As infertility treatment technology advances, more Americans are turning to assisted reproduction. Here, we look at some of the choices families are making.
“I’d heard of sperm banks, but not egg donors,” Lucy remembers. “I didn’t think it was something I’d ever have to do, but I decided that I wanted this child to have some of Mark. It was also important to me to be pregnant.”
The Johnsons faced a few roadblocks. Their up-front expenses — $5,000 to the donor, $12,000 to the fertility clinic, $5,000 for medications, $6,000 for the egg-donation agency’s program fee — were not covered by insurance. After their first donor backed out, it took them eight months to save $8,000 for a second try with a new donor.
Despite their bumpy road to parenthood, today, 45-year-old Lucy is a happy cliché of an expectant mother. Due in less than two months, she’s attending showers and shopping for onesies. She can barely believe her good fortune. Science has given her and her husband something they were beginning to think they might never have.
Growing in popularity
As international adoption becomes more difficult and the unpredictability of being “chosen” by a domestic birth mother makes some prospective parents anxious, more people are turning to assisted reproduction to create their families. Some use donor sperm, a practice that’s quietly been taking place for centuries. Others implant eggs from younger women or frozen embryos remaining after another couple’s IVF procedure. Still others employ gestational carriers to bear a child conceived from their egg and sperm, or from a frozen embryo. (Unlike a traditional surrogate, a gestational carrier has no genetic link to the child she is carrying.)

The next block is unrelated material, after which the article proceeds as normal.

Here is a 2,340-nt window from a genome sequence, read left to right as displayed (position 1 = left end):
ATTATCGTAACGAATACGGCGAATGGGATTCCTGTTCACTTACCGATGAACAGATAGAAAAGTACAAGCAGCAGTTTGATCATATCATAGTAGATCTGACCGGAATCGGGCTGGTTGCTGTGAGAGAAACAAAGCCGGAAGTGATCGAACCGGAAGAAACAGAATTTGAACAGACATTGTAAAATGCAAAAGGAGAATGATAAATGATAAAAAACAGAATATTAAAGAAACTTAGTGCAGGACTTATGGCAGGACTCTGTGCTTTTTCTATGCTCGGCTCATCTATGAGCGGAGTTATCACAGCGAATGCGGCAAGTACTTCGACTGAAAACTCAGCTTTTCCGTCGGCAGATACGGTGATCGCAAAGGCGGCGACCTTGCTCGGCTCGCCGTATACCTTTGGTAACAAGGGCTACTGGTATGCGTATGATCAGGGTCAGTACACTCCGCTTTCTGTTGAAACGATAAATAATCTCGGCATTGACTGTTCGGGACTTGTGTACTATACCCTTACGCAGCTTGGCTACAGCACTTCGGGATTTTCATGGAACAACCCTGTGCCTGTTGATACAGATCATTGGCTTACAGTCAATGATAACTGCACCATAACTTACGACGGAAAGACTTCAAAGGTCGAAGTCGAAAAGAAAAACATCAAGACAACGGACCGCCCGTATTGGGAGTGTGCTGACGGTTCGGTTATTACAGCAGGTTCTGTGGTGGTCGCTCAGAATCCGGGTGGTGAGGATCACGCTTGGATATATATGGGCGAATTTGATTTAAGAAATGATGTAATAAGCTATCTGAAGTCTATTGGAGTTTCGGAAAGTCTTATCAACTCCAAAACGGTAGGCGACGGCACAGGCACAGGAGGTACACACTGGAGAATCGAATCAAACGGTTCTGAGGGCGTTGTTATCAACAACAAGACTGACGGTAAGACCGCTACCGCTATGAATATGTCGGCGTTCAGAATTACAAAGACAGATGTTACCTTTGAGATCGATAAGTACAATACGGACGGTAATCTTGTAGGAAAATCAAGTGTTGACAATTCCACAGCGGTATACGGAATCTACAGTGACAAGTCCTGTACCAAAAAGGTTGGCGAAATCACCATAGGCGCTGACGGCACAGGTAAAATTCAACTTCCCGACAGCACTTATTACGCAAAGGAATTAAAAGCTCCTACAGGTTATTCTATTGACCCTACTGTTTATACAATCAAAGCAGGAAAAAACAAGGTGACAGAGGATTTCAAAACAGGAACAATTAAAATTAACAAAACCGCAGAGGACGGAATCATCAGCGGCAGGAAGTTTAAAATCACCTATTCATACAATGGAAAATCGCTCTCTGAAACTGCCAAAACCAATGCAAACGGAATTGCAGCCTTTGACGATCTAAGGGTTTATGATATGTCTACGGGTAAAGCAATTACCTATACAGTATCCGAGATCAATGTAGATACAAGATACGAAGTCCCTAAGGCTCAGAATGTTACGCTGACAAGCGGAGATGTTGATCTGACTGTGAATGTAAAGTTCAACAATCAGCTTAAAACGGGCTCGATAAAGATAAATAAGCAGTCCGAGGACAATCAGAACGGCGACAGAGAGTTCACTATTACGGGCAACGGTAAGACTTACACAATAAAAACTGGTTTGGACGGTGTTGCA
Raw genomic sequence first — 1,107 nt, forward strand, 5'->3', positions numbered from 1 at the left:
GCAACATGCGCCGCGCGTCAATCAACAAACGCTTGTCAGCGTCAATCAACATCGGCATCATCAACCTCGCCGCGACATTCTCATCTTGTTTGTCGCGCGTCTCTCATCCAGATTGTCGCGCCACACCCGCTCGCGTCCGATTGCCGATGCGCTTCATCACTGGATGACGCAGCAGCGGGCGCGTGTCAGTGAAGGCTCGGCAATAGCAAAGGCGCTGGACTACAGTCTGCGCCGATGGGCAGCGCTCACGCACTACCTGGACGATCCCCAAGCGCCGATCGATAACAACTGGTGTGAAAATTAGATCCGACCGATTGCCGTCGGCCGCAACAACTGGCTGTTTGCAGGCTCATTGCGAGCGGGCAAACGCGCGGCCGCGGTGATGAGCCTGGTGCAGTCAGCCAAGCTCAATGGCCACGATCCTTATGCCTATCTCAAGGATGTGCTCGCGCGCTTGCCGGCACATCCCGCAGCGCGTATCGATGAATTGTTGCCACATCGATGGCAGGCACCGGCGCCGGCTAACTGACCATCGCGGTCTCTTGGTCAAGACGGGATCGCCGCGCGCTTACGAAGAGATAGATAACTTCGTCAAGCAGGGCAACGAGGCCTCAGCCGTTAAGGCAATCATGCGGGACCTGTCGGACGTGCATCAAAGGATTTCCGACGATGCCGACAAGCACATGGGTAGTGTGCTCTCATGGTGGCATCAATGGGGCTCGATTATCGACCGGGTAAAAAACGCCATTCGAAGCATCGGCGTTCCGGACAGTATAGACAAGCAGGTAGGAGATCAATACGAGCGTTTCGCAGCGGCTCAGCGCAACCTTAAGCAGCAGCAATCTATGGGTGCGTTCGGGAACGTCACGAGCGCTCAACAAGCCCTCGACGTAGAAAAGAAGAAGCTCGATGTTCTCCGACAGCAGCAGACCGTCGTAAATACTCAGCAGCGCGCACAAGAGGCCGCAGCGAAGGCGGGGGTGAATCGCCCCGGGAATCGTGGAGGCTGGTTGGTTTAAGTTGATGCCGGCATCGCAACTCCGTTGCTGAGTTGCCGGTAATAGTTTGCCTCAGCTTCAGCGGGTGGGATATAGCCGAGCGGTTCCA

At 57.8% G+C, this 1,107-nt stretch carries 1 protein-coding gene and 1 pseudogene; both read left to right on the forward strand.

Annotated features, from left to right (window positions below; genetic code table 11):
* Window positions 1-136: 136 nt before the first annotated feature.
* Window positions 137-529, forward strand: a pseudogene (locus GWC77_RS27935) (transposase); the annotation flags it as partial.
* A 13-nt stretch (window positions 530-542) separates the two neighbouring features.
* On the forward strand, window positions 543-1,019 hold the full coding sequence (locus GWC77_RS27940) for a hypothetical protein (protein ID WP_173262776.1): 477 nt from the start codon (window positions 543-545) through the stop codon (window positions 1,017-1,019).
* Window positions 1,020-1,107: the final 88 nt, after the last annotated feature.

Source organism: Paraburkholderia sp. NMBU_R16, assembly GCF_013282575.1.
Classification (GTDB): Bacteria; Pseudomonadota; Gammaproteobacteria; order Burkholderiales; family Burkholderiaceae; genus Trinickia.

“Our beautiful twin boys through embryo adoption, Jackson and Cade, were born on Mother’s Day—a most special present! Raising them is our privilege and blessing.” —MATT AND ANN MARIE
Reports published annually by the U.S. Centers for Disease Control and Prevention show that assisted reproduction is on the rise. In the U.S., there were 176,247 ART cycles performed at 456 reporting clinics during 2012, compared with 99,629 in 2000. In 2012, 65,160 infants conceived using ART were born, vs. 35,025 in 2000. Shady Grove Fertility Center, a clinic with offices in the Washington, D.C., area, performed about 800 donor-egg treatment cycles from 2000 to 2004. From 2007 to March 2011, it initiated more than 2,500.
Melissa Brisman, a New Jersey attorney who facilitates pregnancies through egg donation, embryo transfer, and gestational carriers, says that in 2000 she negotiated about 20 gestational-carrier births. Now that number is between 200 and 300 annually. Diane Michelsen, a California attorney who facilitates family-building through ART, estimates that in 2000, her practice was 40 percent ART and 60 percent adoption. Those figures have now flipped.